Updated to reflect comments from Elliott Associates. NEW YORK ( TheStreet) -- Hess ( HESS) plans to split off its oil and gas refining and marketing businesses, in a move that will help the New York-based oil conglomerate refocus on drilling its shale energy assets, while making a big payout to shareholders after years of underperformance. Such action represents a 'win-win' for shareholders, even if Hess is yet to fully map out the financial impact of its divestiture plan, according to Bank of America Merrill Lynch analysts. Still, Elliott Associates, a hedge fund pushing for change at Hess, called the company's plan "incomplete" and lacking in accountability in a late Monday letter. The company said earlier it would fully divest its downstream businesses, including retail gas stations, energy marketing and trading, adding to a deconsolidation plan the company mapped out in January. Hess also said in a press release that it would divest oil and gas assets in Indonesia and Thailand and exit midstream businesses in the North Dakota Bakken shale by 2015. Bank of America energy analyst Doug Leggate forecasts Hess may eventually put its Bakken assets into a master limited partnership (MLP) that can be spun off to investors. Hess's breakup plan follows similar moves made by Conoco Phillips ( COP) and Marathon Petroleum ( HESS) to split exploration businesses from refining and marketing and deliver value to investors. With proceeds from asset sales and a reduction in overall expense, Hess appears to be ready for a more aggressive drilling program that could increase the company's oil and gas production growth rate in coming years. The company now targets a five-year production growth rate of 5% to 8%, and forecasts 'mid-teens' production growth between 2012 and 2014. Shareholders also will see an immediate payout as Hess executes the multi-year plan to focus exclusively on oil exploration and production. Hess on Monday said that its annual dividend will increase to $1 a share beginning in the third quarter. The company also said it had authorized up to $4 billion in share buybacks tied to the timing of asset sales. "Our Board and management team have been pursuing a multi-year strategy to transform Hess into a focused E&P company," John Hess, Chairman and CEO of Hess, said in a statement. "By 2014, Hess will be a pure play E&P company with a tremendous portfolio comprised of higher growth, lower risk assets." Hess's decision to exit retail, marketing and trading comes on the heels of a large stake taken by Elliott Associates, which in January said it would make a near $1 billion investment in the company in an effort to gain seats on the company's board. While Elliott Associates doesn't appear to have impacted Hess's strategy or board configuration -- the company said on Monday that it has nominated six new independent board directors -- those betting on the company's refocus on oil and gas drilling may have won out. In a New York Times interview, John Hess said a board comprising of directors without energy experience created poor optics. Hess's new directors appear to have significant operational or financial experience in the energy sector. Following Elliott's stake, Hess hired Goldman Sachs ( GS) to sell its terminal network in the U.S. and close a terminal in Port Reading, N.J., which will release $1 billion in working capital. The network, concentrated on the East Coast, has a storage capacity of 28 million barrels of oil spread among 19 terminals. The company also announced asset sales worth a total of $2.4 billion, in addition to divestitures ranging from oilfields in Russia to the Eagle Ford shale in Texas, in recent months. In November, Jim Cramer said at The Deal's Deal Economy 2013 that Hess should split off its downstream businesses because its oil and gas assets would be worth more without the added expense of running its refining business. "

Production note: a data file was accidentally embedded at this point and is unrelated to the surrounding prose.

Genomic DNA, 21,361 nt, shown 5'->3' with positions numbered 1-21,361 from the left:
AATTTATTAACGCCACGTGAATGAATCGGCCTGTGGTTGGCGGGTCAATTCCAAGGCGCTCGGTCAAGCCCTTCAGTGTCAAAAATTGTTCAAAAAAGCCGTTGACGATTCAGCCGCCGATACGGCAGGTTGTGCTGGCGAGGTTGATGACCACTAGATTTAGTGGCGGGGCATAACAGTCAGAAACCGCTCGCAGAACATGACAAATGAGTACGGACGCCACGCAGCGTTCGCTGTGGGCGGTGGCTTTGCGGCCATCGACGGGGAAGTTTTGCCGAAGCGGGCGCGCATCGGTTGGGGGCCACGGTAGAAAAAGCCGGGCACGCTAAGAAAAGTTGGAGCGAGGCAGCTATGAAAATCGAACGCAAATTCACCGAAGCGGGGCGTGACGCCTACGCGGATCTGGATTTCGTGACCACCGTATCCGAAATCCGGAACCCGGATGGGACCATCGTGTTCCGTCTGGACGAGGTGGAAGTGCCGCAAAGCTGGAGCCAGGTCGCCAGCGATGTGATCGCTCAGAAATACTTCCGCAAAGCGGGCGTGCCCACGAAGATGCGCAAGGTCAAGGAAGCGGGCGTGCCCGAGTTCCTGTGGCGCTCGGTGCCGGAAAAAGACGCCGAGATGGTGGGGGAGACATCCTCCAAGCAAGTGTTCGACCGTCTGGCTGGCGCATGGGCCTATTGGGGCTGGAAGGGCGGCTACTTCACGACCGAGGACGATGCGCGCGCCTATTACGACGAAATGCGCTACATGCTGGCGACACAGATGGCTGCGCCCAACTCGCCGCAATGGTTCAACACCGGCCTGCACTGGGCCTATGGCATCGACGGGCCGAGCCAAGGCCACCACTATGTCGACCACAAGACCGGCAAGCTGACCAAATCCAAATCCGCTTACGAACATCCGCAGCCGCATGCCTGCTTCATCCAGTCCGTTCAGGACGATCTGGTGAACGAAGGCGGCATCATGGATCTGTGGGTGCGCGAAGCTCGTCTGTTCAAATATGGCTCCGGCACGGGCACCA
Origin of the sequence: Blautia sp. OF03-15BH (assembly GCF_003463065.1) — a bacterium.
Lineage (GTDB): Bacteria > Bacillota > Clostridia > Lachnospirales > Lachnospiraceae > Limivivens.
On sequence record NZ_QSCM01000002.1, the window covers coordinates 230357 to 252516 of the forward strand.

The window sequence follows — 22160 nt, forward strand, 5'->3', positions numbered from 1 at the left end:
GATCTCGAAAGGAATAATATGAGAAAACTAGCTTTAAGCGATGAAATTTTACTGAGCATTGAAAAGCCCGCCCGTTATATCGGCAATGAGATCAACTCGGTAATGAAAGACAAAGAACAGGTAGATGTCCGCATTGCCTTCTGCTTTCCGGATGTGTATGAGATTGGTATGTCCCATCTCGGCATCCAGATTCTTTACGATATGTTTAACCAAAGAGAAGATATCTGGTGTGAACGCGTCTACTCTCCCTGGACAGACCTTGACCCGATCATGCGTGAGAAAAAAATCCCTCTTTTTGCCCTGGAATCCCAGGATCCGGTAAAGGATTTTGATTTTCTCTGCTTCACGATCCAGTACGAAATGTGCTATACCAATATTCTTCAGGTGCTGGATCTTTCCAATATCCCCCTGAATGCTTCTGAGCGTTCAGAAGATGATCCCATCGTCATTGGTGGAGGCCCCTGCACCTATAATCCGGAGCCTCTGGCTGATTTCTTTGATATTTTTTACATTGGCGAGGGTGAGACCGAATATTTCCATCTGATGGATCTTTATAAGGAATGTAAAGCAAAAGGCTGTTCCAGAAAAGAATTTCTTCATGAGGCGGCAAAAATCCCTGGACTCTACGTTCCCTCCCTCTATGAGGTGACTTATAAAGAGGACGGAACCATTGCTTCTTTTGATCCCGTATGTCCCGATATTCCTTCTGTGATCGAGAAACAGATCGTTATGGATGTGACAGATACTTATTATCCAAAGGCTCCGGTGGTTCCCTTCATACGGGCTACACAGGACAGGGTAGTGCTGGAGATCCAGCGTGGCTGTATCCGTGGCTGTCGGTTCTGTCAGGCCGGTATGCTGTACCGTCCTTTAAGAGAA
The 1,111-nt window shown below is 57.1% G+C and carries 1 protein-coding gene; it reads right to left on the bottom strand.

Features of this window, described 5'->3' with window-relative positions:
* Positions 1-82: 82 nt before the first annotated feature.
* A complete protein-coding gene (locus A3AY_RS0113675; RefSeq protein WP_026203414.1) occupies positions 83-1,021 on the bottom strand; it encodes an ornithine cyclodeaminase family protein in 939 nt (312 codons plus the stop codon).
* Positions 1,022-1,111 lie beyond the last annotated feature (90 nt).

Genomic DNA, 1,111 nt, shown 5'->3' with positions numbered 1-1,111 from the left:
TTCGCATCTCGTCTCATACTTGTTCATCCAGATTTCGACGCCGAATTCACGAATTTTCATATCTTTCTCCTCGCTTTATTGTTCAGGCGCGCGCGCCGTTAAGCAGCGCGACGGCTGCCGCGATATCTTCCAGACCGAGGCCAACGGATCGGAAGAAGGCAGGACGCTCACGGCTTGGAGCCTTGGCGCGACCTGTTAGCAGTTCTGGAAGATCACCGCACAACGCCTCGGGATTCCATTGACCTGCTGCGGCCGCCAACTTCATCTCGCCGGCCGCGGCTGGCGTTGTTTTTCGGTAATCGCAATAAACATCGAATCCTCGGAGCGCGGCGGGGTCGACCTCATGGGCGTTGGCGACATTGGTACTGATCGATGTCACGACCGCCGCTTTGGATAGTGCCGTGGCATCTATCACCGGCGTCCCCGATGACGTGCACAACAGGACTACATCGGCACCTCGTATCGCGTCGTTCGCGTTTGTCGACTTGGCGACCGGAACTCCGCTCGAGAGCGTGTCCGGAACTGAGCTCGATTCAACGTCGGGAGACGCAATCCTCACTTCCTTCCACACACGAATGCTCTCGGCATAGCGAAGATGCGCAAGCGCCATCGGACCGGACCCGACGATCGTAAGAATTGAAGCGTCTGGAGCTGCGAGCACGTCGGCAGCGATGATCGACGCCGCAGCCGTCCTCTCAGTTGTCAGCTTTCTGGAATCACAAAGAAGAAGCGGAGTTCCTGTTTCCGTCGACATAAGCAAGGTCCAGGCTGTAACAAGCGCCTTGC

This type of corporate restructuring should enable Hess's upstreamoperations to become more predictable and generate more competitive returns given a greater exploitation emphasis, and corporately have less earnings volatility from energy trading and marketing," John Herrlin, an analyst with Societe Generale wrote, in a note upgrading the company from to 'buy.' The prospective share buyback would allow Hess to reduce its share count by over 15%, Harrlin calculates. In late Monday trading, Hess shares rose over 3% to $68.90, adding to 2013 gains in excess of 20%.
Other oil and gas giants, notably Transocean ( RIG), are also feeling the heat of activist investors in 2013. The moves indicate that the energy sector is poised for another busy year of asset sales and board transitions after many of the nation's largest players, from ConocoPhillips ( COP) and Sunoco ( SUN) to Chesapeake Energy ( CHK), underwent dramatic change in 2012. In January, Carl Icahn increased his stake in oil rig contractor Transocean to 5.6% and called for the company to pay out a dividend of $4.00 a share to investors. While Transocean has heeded Icahn call for a dividend boost, the company's $2.24 a share dividend announced on Monday did not impress the legendary activist investor. Icahn, who is now Transocean's largest shareholder, said on Monday he opposes the smaller than recommended dividend boost and will propose new members to the company's board at its annual shareholder meeting. Speculation that Transocean could increase its capital return to shareholders began in 2012 after the company admitted to criminal charges for its role in a 2010 oil spill in the Gulf of Mexico and agreed to pay out $1.4 billion in fines to settle claims with the Department of Justice. Icahn has had a busy 12 months in the oil and gas space, highlighted by an activist stake in embattled driller Chesapeake Energy ( CHK), which has netted billions in asset sales and a revamping of the company's board. Sandridge Energy ( SD) -- another noteworthy energy sector activist play -- is currently battling hedge funds Mount Kellett Capital Management and TPG-Axon Capital Management over whether CEO Tom Ward should be fired. Occidental Petroleum ( OXY) is another underperforming energy sector giant facing similar pressure amid leadership change. All told, activist investments and management changes indicate a cloudy outlook for the oil and gas industry, even as refining profits rebound and gas prices remain high. Many drillers have spent wildly to gain access to highly valued shale assets, but may be stretched financially as drilling programs kick into gear. For Hess, an exit from midstream businesses may help the company finally drill its portfolio of shale energy reserves, helping to boost overall production in coming years. -- Written by Antoine Gara in New York Follow @AntoineGara